“Many visitors who came to see the artworks were overjoyed when they saw the butterflies. That sight impressed them as much as the art,” Mr. Miyoshi told me.
“I’ve seen as many as 30 Chestnut Tigers in Maura, the first place where we planted thoroughwort. That’s a huge kaleidoscope of butterflies you know. It made me so happy to see them fluttering here and there. They’re quite friendly and cute. If you wave a white towel, they think it must be their mates, so they’ll fly over to you. They also play dead.”
In October, when Chestnut Tiger butterflies migrate, the islanders come to the thoroughwort fields, hoping to see them.
In addition to Maura, the museum and the school, there is now some thoroughwort planted at Kitaura Port. Thoroughwort doesn’t take much maintenance, but it must be watered in hot weather. Mr. Miyoshi told me he waters the plants every evening for the whole summer. “When we choose where to plant thoroughwort, the first thing we consider is water supply. We also look for a place near a slope so that the fragrance of the flowers will be borne up into the air and attract the butterflies. It’s important to have some trees nearby, too, so the butterflies can take shelter when it rains.”
I thought the butterflies migrated back and forth, but in fact, each butterfly only travels one way. Those that drink the nectar of the sunabikiso on Ariake Beach in May on their way north, spend the summer in the highlands of Nagano and northeastern Japan. There they lay their eggs and die. The butterflies that hatch from those eggs then fly south, stopping in Setouchi on such islands as Ibukijima in October and continuing on to Kyushu and Okinawa. Some have flown as far as Taiwan. Their lives are short. After laying their eggs in the south, they die. But not much else is known about their ecology yet.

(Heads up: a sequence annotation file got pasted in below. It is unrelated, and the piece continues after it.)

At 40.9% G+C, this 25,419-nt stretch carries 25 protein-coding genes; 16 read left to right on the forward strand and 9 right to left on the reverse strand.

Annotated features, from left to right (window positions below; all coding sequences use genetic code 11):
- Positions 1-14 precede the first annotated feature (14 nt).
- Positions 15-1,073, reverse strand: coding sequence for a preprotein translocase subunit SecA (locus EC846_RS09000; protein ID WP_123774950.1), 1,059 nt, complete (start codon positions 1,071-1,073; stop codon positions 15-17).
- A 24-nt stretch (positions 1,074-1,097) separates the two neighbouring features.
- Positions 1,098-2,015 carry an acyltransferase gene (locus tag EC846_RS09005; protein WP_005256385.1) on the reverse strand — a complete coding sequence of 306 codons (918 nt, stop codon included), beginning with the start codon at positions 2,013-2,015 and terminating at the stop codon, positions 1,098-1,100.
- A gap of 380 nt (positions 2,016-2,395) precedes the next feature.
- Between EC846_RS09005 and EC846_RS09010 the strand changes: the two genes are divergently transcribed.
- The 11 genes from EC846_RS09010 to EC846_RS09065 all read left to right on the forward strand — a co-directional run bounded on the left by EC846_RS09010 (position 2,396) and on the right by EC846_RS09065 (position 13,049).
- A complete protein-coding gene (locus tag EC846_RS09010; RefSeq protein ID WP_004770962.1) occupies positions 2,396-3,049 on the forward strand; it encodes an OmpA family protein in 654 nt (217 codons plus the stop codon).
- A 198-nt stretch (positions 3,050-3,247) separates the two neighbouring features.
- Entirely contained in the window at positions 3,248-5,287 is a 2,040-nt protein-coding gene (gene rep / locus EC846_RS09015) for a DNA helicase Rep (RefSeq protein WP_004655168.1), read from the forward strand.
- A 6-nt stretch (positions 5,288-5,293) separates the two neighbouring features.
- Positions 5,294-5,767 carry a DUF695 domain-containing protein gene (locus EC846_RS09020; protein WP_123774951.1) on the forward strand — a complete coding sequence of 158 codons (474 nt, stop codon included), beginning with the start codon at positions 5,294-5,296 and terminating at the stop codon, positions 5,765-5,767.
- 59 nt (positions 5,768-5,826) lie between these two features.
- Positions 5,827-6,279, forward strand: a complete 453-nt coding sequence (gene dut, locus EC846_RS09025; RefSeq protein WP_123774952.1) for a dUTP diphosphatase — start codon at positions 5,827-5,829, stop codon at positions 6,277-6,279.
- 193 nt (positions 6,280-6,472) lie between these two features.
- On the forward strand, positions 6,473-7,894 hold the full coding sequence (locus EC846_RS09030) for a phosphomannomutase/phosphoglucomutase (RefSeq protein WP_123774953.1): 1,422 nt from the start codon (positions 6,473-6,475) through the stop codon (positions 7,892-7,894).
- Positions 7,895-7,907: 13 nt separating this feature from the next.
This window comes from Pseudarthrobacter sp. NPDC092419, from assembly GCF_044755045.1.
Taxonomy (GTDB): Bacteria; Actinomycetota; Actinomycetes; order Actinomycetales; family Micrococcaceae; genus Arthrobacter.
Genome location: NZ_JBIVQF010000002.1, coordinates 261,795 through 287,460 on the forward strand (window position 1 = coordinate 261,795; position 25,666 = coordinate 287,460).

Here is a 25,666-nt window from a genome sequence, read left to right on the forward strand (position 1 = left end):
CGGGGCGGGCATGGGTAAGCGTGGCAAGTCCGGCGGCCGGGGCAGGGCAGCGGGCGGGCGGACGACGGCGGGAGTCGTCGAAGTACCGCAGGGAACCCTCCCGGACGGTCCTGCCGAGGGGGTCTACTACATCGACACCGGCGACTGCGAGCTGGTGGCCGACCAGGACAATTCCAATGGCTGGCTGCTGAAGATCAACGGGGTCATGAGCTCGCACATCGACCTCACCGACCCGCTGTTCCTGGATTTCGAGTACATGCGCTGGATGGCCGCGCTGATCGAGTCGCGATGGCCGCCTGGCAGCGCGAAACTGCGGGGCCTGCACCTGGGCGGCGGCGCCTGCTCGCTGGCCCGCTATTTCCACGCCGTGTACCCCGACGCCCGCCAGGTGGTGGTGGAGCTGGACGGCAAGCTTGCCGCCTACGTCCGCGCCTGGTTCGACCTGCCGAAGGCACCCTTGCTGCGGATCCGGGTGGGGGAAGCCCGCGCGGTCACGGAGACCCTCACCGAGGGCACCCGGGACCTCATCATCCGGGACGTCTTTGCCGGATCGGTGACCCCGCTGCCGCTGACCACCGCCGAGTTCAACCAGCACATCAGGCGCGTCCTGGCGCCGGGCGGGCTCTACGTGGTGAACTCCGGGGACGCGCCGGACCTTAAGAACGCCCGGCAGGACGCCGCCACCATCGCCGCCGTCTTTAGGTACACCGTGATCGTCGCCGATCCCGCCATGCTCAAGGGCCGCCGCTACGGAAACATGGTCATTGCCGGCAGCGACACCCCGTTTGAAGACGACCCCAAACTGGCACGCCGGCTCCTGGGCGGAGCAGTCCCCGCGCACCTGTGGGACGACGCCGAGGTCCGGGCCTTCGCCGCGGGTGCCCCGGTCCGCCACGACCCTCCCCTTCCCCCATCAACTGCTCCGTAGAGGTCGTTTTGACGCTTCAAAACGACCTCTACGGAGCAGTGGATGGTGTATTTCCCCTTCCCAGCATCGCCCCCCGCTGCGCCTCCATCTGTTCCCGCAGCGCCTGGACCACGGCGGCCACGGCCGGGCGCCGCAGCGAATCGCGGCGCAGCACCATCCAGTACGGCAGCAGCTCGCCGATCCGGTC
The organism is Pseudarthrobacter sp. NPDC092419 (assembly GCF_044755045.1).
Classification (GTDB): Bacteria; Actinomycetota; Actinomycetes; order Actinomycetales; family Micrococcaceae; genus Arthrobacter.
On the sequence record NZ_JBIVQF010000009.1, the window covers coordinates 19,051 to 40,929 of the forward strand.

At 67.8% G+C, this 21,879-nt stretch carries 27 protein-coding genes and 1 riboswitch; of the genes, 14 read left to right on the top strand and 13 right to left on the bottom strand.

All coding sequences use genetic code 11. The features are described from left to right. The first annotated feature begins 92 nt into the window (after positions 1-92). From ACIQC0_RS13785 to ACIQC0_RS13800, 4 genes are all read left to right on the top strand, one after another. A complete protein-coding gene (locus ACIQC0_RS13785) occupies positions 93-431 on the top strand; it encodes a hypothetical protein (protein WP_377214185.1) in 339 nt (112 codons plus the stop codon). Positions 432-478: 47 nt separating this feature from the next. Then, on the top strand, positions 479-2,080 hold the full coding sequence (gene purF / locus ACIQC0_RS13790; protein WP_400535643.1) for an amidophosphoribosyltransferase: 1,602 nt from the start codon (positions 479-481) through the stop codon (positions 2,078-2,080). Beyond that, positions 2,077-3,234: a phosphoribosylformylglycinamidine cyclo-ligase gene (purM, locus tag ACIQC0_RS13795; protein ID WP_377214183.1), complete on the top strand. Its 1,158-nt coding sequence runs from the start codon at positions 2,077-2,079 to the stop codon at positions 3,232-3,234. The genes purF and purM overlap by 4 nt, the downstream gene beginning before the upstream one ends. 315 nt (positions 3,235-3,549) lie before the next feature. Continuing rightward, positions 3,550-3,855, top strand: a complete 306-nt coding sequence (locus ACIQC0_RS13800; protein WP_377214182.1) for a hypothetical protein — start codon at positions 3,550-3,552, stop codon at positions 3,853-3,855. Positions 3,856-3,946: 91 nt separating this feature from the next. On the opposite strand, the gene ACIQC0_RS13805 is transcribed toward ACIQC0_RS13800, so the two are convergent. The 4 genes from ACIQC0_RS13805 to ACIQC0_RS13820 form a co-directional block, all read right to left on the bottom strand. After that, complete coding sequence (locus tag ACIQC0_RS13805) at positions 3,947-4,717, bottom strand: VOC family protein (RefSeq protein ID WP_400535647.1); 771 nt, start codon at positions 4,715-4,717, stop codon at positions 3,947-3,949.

Just as in 2016, Ibukijima will participate in the 2019 Triennale next fall. A joint project to attract Chestnut Tigers has been started up with all four islands in the west that are participating in the Triennale (Honjima, Takamijima, Awashima and Ibukijima). On May 28, 50 thoroughwort seedlings grown on Ibukijima were planted on each of the other three islands by residents and members of the Kanonji association. This movement is entirely supported by volunteers who want many people to enjoy and appreciate these beautiful butterflies. Thanks to them, Triennale visitors who alight on these islands in 2019 may be lucky enough to see some.
No one, however, can predict where or how many will come. Sighting the butterflies is a rare and precious experience, which is perhaps why the Chestnut Tigers have captured so many people’s hearts.
The connections between people forged by migrating butterflies have spread from Ariake Beach in Kanonji to Ibukijima, and from Ibukijima to three other islands. This time, those connections will spread even further to include those who come to the Triennale and have the good fortune to see them.
If you come to the autumn session, you may be lucky enough to see the butterflies alighting on all four of the Triennale’s western islands.
Photo: Courtesy of the Ariake Beach Seaside Plants and Chestnut Tiger Butterfly Migration Association（有明浜の海浜植物とアサギマダラ飛翔会）